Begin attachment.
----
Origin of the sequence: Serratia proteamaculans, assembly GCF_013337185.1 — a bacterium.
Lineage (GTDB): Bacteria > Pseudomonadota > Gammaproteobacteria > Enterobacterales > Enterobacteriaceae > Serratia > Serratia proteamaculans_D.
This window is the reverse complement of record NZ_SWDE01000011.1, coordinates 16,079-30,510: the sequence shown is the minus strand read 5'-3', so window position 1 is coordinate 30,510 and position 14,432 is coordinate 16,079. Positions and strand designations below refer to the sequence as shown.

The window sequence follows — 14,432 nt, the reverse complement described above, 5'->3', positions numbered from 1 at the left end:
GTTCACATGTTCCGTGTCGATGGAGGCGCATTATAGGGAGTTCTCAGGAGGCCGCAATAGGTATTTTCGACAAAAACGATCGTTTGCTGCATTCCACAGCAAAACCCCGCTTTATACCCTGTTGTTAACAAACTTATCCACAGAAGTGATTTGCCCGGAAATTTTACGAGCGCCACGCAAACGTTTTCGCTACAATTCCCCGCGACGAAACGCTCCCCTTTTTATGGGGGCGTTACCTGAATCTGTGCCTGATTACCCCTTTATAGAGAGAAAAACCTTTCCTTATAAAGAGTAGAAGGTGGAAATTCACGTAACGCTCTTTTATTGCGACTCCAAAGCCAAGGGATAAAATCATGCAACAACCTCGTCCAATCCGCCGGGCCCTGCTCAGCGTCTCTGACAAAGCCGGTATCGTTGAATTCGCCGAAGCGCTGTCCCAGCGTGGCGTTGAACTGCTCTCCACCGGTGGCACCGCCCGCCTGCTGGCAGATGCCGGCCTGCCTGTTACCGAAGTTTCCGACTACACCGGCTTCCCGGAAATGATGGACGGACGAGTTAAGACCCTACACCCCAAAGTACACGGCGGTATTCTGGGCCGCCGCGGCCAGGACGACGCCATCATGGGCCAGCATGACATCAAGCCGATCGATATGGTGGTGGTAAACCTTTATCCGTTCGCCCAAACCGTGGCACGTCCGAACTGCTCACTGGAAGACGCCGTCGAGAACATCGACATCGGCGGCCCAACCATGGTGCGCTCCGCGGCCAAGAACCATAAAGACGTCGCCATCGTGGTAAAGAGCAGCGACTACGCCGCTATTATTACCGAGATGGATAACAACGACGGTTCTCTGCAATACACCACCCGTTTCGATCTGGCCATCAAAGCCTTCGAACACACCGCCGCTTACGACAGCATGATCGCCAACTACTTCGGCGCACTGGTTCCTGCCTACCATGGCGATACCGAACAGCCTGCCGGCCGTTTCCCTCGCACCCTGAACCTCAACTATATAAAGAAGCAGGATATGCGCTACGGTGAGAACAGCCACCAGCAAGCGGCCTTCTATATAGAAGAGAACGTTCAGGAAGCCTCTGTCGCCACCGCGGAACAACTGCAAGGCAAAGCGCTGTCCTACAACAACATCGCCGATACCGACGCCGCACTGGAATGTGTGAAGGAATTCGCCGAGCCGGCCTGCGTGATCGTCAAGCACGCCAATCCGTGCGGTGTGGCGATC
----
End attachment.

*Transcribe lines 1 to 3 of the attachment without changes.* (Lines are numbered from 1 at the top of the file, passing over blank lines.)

Origin of the sequence: Serratia proteamaculans, assembly GCF_013337185.1 — a bacterium.
Lineage (GTDB): Bacteria > Pseudomonadota > Gammaproteobacteria > Enterobacterales > Enterobacteriaceae > Serratia > Serratia proteamaculans_D.
This window is the reverse complement of record NZ_SWDE01000011.1, coordinates 16,079-30,510: the sequence shown is the minus strand read 5'-3', so window position 1 is coordinate 30,510 and position 14,432 is coordinate 16,079. Positions and strand designations below refer to the sequence as shown.